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David Measey

King Pool.

Water colour 7"x8". It was the colours reflected in the water, even on a run of the mill winter's day.
2012

Nearly Home

Water colour 10"x8".
2012

River Lyd.

Water colour 9"x8". I have walked past this scene hundreds of times yet when I settled down to it I noticed that peculiar pale tree for the first time.
2012

Nearly Home

Water colour 10"x8". Those trees up close - rather menacing I felt.
2012

Nearly Home

Water colour 11"x8". The two trees in the foreground caught my eye. I have lived in the countryside for most of my life and yet I have always sensed something a little unsettling just below the surface.
2012

Trees

Water colour 10"x7". I just liked the contrast between the stand of trees featured in my Nearly Home series and this single fir, sunlight flickering across its dark branches.
2012

Nearly Home

Watercolour 10"x7". Watercolour allows you to create almost infinite space and from this view point I felt I could drift over the trees into the North devon landscape beyond.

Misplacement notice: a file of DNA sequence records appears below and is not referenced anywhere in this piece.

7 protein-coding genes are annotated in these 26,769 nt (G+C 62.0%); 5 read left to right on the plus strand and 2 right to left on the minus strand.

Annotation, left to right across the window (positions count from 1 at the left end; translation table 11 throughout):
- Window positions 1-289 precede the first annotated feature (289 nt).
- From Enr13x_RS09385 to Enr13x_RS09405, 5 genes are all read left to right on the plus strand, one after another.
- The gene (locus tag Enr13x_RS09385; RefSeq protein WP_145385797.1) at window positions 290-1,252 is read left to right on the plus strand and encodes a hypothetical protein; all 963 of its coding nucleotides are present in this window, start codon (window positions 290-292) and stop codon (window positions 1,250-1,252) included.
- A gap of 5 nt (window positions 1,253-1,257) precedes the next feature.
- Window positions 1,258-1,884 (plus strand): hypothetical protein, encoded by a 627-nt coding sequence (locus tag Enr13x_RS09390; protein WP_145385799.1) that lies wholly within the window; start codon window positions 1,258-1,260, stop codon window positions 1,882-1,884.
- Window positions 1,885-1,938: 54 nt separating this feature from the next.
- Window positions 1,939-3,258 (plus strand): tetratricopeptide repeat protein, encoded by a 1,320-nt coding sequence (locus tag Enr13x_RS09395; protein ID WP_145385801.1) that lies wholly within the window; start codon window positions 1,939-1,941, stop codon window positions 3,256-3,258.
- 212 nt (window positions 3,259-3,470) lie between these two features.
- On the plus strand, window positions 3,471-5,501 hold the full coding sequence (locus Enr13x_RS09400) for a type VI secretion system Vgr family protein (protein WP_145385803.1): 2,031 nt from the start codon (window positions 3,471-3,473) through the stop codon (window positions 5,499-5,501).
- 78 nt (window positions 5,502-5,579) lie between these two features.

2012

Old Tinhay Bridge

Water colour 5"x5".
2012

Gauging Station - River Thrushel

Water colour 10"x"6. There i was, wandering along the river bank, when I came across a gauging station. The concrete structure seemed so alien.
2012

Gauging Station - River Thrushel

Watercolour 8"x6". The same gauging station. It was a rather bleak autumn day that gave the colours an uneasy washed out appearance.
2012

Silver Doctor

Water colour approx 10"x 8". Many of the pools on the Lyd are named after fishing flies which I find so evocative.
2012

Nearly Home

Watercolour approx 10"x 8". A familiar sight near the Devon border when travelling on the A30. The title was my sister's reaction when she saw the picture and this painting has become the first of a series.
2012

David Measey

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David Measey

I can't remember a time when I didn't want to make, paint or draw and it is surely a bad day when neither happens for me. After spending a very happy time at Plymouth Art College following a Foundation course I then went to Manchester Polytechnic (as it was then known) to successfully complete a degree course in fine art. A lifetime followed which included a long period of teaching at a junior school. Now it is the landscape, the hills and rivers with their form and interplay of light that push me on to draw and paint.